Donna Barto is an advanced practice nurse in the ICU/PCU at Virtua Hospital Marlton in Marlton, N.J.
This article originally appeared in March issue of Nursing2013 Critical Care.
The author has disclosed that she has no financial relationships related to this article.
JM, 30, AN OBESE male with no cardiac history, arrives at the ED complaining of substernal chest pressure. He describes the pain as a squeezing sensation that radiates to his left arm, and rates it as a 7 on a pain intensity rating scale of 0 (no pain) to 10 (worst pain imaginable). The pain doesn't change in intensity with position. JM denies illicit drug use and has no evidence of chest wall trauma. He's pale and diaphoretic. His vital signs are as follows: pulse, 72; respirations, 16; SpO2, 100% on room air; and BP, 168/98 mm Hg. Lung sounds are clear bilaterally, heart sounds are normal, neck veins are flat, and he has no peripheral edema. A 12-lead ECG, obtained within 10 minutes of ED arrival, shows ST-segment elevation in leads II, III, and aVF, which may indicate an inferior wall ST-elevation myocardial infarction (STEMI). (See JM's admission ECG.) A chest X-ray shows no acute infiltrates or pulmonary edema and a heart size in the upper limits of normal.
JM is given chewable aspirin, sublingual nitroglycerin, and I.V. morphine, which reduces his pain intensity level to 3. Stat blood work results include a cardiac troponin I level of 29.8 ng/mL (normal range is less than 0.35 ng/mL), and creatine kinase-MB (CK-MB) of 97.9 ng/mL (normal range, 0.5 to 3.6 ng/mL).
After the healthcare provider reviews JM's history, physical assessment findings, troponin level, and ECG, JM is taken to the cardiac catheterization lab. Coronary arteriography reveals normal coronary arteries. JM's ejection fraction is 60% (normal range, 55% to 70%), indicating normal left ventricular function.
Serial cardiac troponin I results show a peak of 40 ng/mL before beginning a downward trend. His clinical picture and ECG suggest an acute coronary syndrome despite normal coronary arteriography.
A cardiologist speaks with JM and finds out that he had flulike symptoms 2 weeks before the onset of his chest pain and hospital admission. After this conversation, the cardiologist suspects that JM's clinical presentation and ECG abnormalities are caused by viral myocarditis.
ST-segment elevation doesn't always indicate myocardial injury. Electrolyte disorders, pericarditis, and central nervous system abnormalities are a few of the clinical situations in which the ECG can mimic the picture seen with STEMI.1 Acute myocarditis can also mimic STEMI, both in the clinical presentation and ECG changes.
An inflammation of the heart muscle, myocarditis is typically caused by viruses such as adenovirus and enterovirus.2 Other causes of myocarditis include bacteria such as meningococcus and streptococcus, and drugs such as cocaine. Patients may report signs and symptoms of a viral infection, such as fever, fatigue, myalgia, or gastrointestinal symptoms, a few days to weeks before onset of chest pain.3 The clinical presentation of myocarditis can range from mild dyspnea or chest discomfort to dysrhythmias, heart failure, cardiogenic shock, and death.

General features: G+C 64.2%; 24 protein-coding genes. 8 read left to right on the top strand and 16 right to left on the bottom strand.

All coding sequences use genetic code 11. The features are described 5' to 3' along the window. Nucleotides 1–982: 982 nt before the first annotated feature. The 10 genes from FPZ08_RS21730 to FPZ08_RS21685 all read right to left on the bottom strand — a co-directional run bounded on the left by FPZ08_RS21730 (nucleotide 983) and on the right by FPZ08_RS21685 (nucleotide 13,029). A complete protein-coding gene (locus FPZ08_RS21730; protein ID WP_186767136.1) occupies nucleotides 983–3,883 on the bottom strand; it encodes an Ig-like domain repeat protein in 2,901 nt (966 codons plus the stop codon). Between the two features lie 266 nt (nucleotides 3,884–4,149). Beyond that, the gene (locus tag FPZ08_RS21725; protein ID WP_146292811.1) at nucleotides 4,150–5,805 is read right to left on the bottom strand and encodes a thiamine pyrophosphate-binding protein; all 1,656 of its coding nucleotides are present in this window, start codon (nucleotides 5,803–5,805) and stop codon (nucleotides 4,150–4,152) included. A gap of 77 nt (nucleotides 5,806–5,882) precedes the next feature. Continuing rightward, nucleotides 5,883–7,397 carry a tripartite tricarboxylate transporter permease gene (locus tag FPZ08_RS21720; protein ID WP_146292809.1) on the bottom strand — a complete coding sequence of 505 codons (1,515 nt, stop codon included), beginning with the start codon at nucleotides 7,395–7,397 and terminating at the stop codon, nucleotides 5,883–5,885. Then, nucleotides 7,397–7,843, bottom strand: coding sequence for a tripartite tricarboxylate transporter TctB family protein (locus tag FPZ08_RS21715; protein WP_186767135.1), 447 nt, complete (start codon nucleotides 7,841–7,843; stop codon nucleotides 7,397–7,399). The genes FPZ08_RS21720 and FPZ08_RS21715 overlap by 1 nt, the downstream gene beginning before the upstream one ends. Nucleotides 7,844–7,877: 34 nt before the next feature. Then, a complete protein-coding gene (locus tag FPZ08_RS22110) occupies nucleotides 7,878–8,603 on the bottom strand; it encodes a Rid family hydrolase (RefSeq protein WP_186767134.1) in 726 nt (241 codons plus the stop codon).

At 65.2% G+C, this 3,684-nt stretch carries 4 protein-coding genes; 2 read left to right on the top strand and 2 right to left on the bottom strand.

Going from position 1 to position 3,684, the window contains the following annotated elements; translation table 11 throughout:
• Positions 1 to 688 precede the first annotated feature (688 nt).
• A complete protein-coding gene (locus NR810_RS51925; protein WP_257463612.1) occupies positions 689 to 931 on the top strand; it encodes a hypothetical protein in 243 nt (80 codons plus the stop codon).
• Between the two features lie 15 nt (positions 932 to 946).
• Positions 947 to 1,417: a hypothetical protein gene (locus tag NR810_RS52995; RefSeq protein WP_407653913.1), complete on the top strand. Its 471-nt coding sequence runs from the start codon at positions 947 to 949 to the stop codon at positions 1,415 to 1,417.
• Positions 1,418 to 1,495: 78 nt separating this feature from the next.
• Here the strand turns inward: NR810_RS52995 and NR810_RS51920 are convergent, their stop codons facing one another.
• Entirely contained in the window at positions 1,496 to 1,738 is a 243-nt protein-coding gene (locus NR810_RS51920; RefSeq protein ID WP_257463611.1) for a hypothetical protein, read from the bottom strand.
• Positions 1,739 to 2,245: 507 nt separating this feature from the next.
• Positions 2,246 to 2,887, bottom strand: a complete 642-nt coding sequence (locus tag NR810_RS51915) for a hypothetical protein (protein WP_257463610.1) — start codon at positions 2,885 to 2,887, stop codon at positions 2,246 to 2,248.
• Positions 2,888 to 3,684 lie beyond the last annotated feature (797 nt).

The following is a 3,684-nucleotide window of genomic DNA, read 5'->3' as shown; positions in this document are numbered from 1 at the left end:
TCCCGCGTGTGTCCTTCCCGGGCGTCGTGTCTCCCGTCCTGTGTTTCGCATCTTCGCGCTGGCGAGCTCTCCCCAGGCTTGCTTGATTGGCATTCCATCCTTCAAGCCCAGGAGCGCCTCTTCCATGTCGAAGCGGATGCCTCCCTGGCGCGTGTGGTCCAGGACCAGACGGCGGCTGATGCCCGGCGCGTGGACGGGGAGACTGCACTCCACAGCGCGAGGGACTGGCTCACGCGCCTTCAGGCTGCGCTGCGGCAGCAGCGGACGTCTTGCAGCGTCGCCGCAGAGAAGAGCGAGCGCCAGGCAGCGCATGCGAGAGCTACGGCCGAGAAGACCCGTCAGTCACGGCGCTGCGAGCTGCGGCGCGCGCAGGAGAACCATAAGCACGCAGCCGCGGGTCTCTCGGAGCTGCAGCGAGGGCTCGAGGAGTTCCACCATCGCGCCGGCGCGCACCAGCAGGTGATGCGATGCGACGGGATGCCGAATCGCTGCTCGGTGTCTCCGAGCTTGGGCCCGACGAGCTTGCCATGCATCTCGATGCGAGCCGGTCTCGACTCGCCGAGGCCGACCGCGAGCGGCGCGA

The patient may have elevated nonspecific serum markers of inflammation, such as the erythrocyte sedimentation rate, C-reactive protein, and leukocyte count. Cardiac biomarkers aren't always elevated in myocarditis, but when they are, troponin I is more likely to be elevated than creatine kinase and CK-MB.1,4 Echocardiography can't specifically diagnose myocarditis, but it can be used to rule out other causes of heart failure if the patient has signs and symptoms of heart failure. Endomyocardial biopsy can be performed as a diagnostic tool, but should be reserved for those who are acutely ill with heart failure because the procedure is invasive and associated with serious risks, including cardiac perforation.
A recent development in diagnosing myocarditis has been the use of cardiac magnetic resonance imaging (MRI). Patients such as JM who have an initial diagnosis of STEMI and normal coronary arteriography can be referred for cardiac MRI to determine if myocarditis is causing the signs and symptoms.5
Treatment of acute viral myocarditis depends on the clinical presentation. Patients with cardiomyopathy are treated with standard heart failure therapy. Treatment with antiviral therapy isn't considered beneficial because most patients with acute viral myocarditis are diagnosed several weeks after the infection. Depending on left ventricular function, patients with acute myocarditis are advised to avoid vigorous exercise for up to 6 months after the onset of signs and symptoms.2
JM's echocardiogram taken the day after cardiac catheterization reveals good left ventricular function. After 36 hours of monitoring in the hospital without any evidence of heart failure or dysrhythmias, he's discharged home on an angiotensin-converting enzyme inhibitor for hypertension he experienced throughout his hospital stay. He'll have a follow-up office visit in 1 week.
Patient education for JM includes teaching him about the importance of getting the seasonal influenza vaccine annually to prevent a recurrence of influenza complications such as acute viral myocarditis.6
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